The North Royalton City Council has again voted to expand a current grant program that allows home owners associations to apply for grants in order to help subsidize stormwater-related projects that are deemed to be a nuisance.
Last month, Council voted to increase the scope of the program, increasing the maximum amount a resident could apply for reimbursement. The ordinance was unanimously adopted, introduced by Mayor Larry Antoskiewicz, Ward 2 Council Representative Linda Barath, Ward 1 Council Representative John Nickell, Ward 6 Council Representative Mike Wos and co-sponsored by Council President Paul Marnecheck, that amends the city’s codified ordinances, Part Fourteen Building and Housing Code, Chapter 1481 Storm Water Management, Section 1481.08 Maintenance of Systems, Paragraph (g) in order to encourage the maintenance and upkeep of Storm Water Facilities within the city. The amended section reads as follows:
(g) A property owner, including but not limited to a home owners association, that has been issued a Cuyahoga Soil & Water Conservation District Long-Term Operation and Maintenance Report on behalf of the City Engineer requiring the property owner to take corrective action may be eligible to apply for grant funds to help offset required maintenance related expenses of their storm water management facility. In addition, other owners of adjacent real property may join together and apply for grant funds set forth herein to aid in collaborative corrective action to address any “storm water nuisance” as determined by the City Engineer. Storm water management facility and storm water nuisance grant applications shall be completed and submitted as follows:
“(1) Applications are available on the City’s website under the Engineering Department page.
(2) Completed applications shall be submitted to the City Engineering Department for consideration for the following maintenance activities:
A. Clogged or damaged infrastructure;
B. Dredging and/or sediment removal;
C. Erosion repairs and stabilization;
D. Invasive vegetation removal;
E. Trash and/or debris removal;
F. Safety issues; and
G. Inadequate or improperly graded swales including property grades that have
been modified without permits or fail to meet the original grades as approved by the City.
3. Applications shall be limited to maintenance expenses outlined in the most currently issued Long-Term Operation and Maintenance Report issued by the Cuyahoga Soil & Water Conservation District or costs incurred to effect remedial work as to storm water nuisances.
4. Grant funding shall be limited reimbursement of to a maximum of one-quarter of the total cost associated with the required maintenance or remedial work, not to exceed seven thousand dollars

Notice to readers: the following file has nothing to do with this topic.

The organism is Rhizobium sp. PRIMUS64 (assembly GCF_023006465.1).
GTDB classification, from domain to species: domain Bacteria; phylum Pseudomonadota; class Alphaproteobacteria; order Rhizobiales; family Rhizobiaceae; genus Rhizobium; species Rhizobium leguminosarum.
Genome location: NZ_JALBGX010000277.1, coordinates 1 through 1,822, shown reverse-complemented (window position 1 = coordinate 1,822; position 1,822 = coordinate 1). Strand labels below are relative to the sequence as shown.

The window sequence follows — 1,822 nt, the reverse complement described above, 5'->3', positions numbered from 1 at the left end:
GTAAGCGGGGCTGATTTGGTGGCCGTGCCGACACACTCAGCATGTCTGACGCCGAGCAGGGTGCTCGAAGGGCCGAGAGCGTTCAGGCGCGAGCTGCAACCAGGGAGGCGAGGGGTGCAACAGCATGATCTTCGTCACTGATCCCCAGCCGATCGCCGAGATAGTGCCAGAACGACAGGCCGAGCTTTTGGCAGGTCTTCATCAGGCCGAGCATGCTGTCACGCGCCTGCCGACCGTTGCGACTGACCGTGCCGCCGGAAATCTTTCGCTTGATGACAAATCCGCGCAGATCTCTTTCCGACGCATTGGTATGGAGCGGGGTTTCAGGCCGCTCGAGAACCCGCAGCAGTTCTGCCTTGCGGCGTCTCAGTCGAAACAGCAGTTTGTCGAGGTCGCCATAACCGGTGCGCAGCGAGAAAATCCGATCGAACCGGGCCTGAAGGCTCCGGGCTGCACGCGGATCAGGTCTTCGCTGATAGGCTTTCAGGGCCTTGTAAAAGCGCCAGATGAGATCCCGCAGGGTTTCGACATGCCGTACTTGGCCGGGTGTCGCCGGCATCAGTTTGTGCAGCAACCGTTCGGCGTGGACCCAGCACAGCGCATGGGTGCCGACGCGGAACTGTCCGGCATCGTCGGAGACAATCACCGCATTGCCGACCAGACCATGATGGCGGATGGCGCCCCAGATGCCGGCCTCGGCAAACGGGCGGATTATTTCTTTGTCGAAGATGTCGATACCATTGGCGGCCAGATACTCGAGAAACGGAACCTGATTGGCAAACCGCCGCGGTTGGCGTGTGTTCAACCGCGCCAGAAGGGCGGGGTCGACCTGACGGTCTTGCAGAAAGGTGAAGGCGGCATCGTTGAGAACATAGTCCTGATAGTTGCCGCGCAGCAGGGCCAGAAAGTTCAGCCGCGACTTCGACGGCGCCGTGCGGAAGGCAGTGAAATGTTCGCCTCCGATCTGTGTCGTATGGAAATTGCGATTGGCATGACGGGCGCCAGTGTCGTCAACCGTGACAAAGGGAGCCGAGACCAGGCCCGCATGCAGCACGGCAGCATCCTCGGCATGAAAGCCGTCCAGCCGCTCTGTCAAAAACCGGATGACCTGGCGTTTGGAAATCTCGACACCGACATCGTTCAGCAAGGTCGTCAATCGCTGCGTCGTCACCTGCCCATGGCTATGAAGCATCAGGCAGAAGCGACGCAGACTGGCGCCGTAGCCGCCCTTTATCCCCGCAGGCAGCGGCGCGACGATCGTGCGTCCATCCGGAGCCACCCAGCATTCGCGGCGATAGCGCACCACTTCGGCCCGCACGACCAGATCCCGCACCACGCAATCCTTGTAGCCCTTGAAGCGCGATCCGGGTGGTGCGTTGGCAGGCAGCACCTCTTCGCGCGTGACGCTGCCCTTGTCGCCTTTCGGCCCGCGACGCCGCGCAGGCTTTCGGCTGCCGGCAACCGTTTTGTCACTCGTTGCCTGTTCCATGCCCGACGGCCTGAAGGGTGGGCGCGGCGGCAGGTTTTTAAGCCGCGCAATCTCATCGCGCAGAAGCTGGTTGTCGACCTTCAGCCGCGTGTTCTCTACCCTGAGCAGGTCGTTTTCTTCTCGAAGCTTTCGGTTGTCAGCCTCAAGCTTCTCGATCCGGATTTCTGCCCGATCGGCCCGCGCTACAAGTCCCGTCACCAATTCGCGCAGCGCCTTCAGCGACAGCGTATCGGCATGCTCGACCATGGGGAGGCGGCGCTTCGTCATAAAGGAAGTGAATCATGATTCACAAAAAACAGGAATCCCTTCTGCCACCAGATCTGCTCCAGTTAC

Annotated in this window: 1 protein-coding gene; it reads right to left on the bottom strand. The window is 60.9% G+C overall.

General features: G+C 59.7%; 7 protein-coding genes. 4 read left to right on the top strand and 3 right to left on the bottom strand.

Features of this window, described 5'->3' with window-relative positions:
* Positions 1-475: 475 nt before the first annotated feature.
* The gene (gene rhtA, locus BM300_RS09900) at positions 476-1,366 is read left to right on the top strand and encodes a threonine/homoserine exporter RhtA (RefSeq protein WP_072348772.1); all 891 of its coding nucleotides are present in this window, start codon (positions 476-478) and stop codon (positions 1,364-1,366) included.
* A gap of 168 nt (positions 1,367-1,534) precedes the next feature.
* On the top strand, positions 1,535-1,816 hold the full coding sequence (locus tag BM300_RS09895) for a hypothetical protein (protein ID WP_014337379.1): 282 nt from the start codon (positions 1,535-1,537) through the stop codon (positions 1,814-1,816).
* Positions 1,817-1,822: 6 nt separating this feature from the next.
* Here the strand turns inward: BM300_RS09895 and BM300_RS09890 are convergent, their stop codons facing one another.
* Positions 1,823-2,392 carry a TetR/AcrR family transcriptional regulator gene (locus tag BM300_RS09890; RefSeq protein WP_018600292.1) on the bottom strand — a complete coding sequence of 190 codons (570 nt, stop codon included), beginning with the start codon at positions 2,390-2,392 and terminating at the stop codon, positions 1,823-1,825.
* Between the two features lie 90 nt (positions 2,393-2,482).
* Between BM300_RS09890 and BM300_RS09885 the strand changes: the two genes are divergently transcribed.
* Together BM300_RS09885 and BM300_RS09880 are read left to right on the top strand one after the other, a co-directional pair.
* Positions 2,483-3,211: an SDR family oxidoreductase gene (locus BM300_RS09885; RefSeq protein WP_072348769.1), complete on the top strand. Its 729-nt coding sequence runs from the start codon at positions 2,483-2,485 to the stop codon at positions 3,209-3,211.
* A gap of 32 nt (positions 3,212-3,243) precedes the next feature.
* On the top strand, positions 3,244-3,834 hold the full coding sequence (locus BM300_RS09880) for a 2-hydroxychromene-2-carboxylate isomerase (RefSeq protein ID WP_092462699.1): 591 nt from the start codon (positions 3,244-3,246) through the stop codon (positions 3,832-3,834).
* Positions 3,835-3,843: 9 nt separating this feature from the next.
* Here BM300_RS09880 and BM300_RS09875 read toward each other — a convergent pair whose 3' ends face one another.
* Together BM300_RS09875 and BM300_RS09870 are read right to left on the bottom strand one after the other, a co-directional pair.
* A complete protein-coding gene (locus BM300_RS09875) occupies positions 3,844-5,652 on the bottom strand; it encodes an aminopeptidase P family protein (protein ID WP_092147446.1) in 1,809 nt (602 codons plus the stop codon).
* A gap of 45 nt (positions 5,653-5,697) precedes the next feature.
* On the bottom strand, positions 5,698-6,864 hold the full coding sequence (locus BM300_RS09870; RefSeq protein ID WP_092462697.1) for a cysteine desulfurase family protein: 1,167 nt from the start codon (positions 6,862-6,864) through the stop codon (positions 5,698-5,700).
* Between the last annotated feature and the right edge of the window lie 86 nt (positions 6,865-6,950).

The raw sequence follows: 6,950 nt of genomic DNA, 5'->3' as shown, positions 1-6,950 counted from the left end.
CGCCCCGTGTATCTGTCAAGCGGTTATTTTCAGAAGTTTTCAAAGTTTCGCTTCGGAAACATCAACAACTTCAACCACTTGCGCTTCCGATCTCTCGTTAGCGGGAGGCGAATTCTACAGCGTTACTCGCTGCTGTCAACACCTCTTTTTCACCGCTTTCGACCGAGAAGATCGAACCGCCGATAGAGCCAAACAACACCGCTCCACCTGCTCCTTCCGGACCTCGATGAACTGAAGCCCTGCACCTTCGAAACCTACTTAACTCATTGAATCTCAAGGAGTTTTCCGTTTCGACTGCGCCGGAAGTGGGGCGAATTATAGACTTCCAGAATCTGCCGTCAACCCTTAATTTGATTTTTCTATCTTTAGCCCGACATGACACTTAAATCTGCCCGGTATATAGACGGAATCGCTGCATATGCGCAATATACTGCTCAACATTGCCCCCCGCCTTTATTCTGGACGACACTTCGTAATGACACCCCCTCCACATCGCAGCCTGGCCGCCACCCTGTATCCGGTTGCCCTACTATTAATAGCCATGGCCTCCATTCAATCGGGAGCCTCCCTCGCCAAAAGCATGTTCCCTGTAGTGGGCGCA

($7,000) per project per applicant per year as defined above.
5. Applications for grant funding will be reviewed on a “first come, first serve” basis, and available as further limited by City Council funding.
6. Property owners shall be eligible to apply for grant funds only once every three years.
7. 6. Storm water management facilities commenced and/or completed since January 1, 2017 shall be eligible to apply for grant funding.
8. 7. Applications may be denied for incompleteness or lack of sufficient funding; failure to qualify for grant funds is solely determined by the City Engineer.
9. 8. Payment of the grant shall be made only after the satisfactory completion of the required maintenance or remedial work, and upon proof of payment of the entire project cost thereof.
10. 9. The City Engineer’s decision on a grant application can be appealed to the City Law Director. The Law Director’s determination will be in the nature of a moral claim in that it will be final and not subject to appeal.”
In 2020, the program was expanded to include property owners who live in an area that is experiencing certain stormwater problems. The applications for the grants, either from home owners associations or a property owner, will have to be approved by the City Engineer in order to receive funding.
The City receives 25% of the resident’s stormwater fee from the Northeast Regional Sewer District. A program that will subsidize up to 25% of the cost of a stormwater project, up to $7,000 was originally established for home owner associations in 2018. Antoskiewicz said that most of the projects consist of work done on retention basins and creek clean up. Originally, applications for the grants could be made every three years and are distributed on a first come-first serve basis. The amending legislation removes that language to provide for the limited reimbursement of a maximum of one-quarter of the total cost that is associated with the required maintenance or remedial work. It also is not to exceed $7,000 per project, per applicant, per year.
By GLORIA PLEVA KACIK